Joseph Simons warns us of the dangers of friends in the dance studio.
You’re in the dance studio. The class is spread out across the room, waiting for the next instruction. The teacher is at the front. They explain the next exercise. It’s a little unusual, perhaps a little difficult. Suddenly, there’s a side comment. And a few giggles. Some of your friends behind you have decided that what the teacher wants the class to do is stupid. At this moment, you have a choice. You can giggle along with them, and regard the exercise as ‘too weird’ and not worth trying. Or, you can shut out the giggles, trust your teacher and give it your best shot. You can see where I’m going with this. Obviously I’m encouraging you to take the second choice, trust your teacher, and ignore your friend’s lazy behavior, but sometimes this is easier said than done.
Friends are awesome. Friends are so fun to hang out with, laugh with, share stupid feelings with, share important feelings with. Brilliant. But be warned: friends in the dance studio can be a bit of a trap. Don’t get me wrong. I’m certainly not saying you should dump all your friends right now. But it’s important to recognise when your friends are a negative influence. When a group of friends get together, there is inevitably a ringleader. Someone who influences the others, and dominates the group. Now, this doesn’t always mean that they are going to influence the group negatively. Sometimes the ringleader is able to inspire the group to work hard, and encourage healthy competition. Of course, just as easily, if there is a negative ringleader, it can pull the group down into laziness, side comments, and a bad attitude.
I’ve done a lot of guest teaching over the years. Guest teaching can be particularly tricky because you don’t know the students and the students don’t know you. When I give a workshop, I like to push the dancers, to give them something they are perhaps haven’t tried before or to expose them to new ways of thinking about dance. As a result, I’ve discovered two very different responses.
The first response is a group of dancers who see something new, decide that it’s too strange, too unfamiliar, and are unwilling to give it a try. They seem to merge together to create one collective brain, and when this collective brain has decided that this particular exercise (or class, or teacher) is not worth working for, all systems shut down, and the whole class can turn a bit sour. From a teacher’s perspective, this is very disheartening. There is nothing worse than teaching a group of young dancers who are making faces at each other as if to say ‘can you believe this guy? He wants us to do what?!?!’. But teacher’s perspective aside, by choosing to side with your lazy friends, you’re actually cheating YOURSELF out of the benefit. Of course the other response is when the group takes on the new challenges with gusto, giving everything a try, and even if not instantly successful, they create an environment where everyone is working hard, and everyone is encouraged to do their best.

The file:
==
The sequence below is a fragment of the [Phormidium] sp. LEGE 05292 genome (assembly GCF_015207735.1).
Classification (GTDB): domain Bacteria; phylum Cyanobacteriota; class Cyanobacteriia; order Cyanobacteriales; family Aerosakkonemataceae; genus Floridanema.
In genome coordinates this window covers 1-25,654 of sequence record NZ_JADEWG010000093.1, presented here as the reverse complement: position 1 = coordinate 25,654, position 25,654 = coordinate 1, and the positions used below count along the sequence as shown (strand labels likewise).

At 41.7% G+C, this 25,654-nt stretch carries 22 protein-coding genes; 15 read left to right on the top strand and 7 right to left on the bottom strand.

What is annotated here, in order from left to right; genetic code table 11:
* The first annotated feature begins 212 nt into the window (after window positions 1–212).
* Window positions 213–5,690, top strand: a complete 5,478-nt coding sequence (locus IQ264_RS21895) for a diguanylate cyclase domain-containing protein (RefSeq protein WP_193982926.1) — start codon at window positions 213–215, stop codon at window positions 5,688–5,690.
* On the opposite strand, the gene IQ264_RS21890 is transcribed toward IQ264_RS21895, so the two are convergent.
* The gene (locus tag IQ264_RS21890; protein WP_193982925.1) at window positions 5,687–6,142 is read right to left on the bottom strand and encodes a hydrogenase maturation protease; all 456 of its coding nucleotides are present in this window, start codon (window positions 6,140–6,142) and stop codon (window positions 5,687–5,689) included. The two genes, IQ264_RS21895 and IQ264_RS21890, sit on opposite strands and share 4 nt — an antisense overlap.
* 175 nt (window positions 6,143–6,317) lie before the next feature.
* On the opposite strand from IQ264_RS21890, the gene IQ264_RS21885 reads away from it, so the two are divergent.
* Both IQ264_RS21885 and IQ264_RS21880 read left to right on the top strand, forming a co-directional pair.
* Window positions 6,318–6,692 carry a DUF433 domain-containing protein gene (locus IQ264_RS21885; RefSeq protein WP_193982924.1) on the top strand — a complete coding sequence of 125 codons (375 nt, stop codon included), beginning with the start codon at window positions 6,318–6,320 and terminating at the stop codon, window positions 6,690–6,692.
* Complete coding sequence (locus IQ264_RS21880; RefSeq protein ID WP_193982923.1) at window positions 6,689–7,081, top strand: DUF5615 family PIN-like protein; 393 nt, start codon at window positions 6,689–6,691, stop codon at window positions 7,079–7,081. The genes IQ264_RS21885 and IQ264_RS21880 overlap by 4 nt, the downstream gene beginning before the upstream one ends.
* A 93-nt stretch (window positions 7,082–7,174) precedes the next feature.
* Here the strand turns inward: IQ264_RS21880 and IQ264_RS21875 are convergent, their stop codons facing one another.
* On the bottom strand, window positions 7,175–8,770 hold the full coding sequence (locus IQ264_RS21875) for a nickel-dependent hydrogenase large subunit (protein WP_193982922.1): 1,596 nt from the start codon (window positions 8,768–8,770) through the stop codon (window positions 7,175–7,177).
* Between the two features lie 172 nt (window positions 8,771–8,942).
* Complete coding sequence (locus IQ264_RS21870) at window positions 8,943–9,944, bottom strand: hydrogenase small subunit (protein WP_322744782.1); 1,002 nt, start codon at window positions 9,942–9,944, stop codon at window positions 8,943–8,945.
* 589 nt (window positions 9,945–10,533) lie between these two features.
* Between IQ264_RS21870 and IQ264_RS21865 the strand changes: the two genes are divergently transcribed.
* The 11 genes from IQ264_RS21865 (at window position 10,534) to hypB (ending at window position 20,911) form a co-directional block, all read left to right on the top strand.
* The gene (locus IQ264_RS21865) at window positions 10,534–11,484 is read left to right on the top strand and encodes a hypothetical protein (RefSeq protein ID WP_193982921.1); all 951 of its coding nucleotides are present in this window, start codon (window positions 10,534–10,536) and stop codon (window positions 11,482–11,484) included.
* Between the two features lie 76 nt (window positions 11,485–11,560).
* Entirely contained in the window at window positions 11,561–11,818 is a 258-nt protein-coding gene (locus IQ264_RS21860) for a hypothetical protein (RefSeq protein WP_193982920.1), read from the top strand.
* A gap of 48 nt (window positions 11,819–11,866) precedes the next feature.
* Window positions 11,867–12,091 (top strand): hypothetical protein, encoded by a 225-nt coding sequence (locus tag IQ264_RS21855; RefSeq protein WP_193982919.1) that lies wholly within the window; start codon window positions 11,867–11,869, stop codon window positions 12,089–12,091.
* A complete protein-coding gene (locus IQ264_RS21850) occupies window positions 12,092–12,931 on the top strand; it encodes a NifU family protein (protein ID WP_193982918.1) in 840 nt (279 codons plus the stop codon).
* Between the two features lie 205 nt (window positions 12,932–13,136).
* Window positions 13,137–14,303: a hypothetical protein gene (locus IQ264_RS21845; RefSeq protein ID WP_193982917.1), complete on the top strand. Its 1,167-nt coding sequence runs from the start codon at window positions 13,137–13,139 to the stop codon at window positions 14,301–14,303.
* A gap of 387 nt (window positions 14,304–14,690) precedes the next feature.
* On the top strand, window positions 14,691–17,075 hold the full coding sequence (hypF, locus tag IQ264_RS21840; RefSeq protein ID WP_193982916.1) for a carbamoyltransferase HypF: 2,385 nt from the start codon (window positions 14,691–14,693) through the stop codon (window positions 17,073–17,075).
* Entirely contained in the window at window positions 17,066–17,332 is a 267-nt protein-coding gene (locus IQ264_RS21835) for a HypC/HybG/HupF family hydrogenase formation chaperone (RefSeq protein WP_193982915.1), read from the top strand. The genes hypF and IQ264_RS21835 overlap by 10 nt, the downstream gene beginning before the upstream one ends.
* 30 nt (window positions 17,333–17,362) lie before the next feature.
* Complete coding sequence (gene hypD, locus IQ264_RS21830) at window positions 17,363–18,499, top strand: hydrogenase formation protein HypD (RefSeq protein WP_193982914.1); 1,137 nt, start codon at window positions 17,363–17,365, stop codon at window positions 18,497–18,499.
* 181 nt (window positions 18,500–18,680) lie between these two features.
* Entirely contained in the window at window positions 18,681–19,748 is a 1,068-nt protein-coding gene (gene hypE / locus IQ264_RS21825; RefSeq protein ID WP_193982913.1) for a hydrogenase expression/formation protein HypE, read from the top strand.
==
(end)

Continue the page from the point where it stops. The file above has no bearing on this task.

Let’s go back to our image of you in the dance studio, your friends having a giggle behind you. Whether you are a ringleader in the group or not, there is one important thing to do that requires a lot of practice: think for yourself. When you’re in the professional industry, being able to think for yourself is one of the most vital skills you can have. Following the crowd can actually be very dangerous when you’re freelancing, because you run the risk of fading into the crowd and getting lost.
To be able to be a successful freelance dancer/performer/choreographer/director (or whatever you want to be), the way to forge your own path is to take notice of what the crowd is doing, and instead of blindly joining in, be able to observe, analyse, and then make your own decision. It requires a pioneering brain to be a freelance artist.
And the best place for a young dancer to start thinking for themselves is in the dance studio. When there are lazy dancers around you, even if they are your friends, be brave and ignore them. If you want a career in dance, put your focus on the teacher. They have so much information to pass on, so allow them to inspire you. Work hard in the dance studio, or let your friends distract you? The decision is yours.
Joseph Simons is freelance dancer, choreographer and teacher. He performs as a contemporary dancer, physical theatre performer, soloist ballet dancer and actor.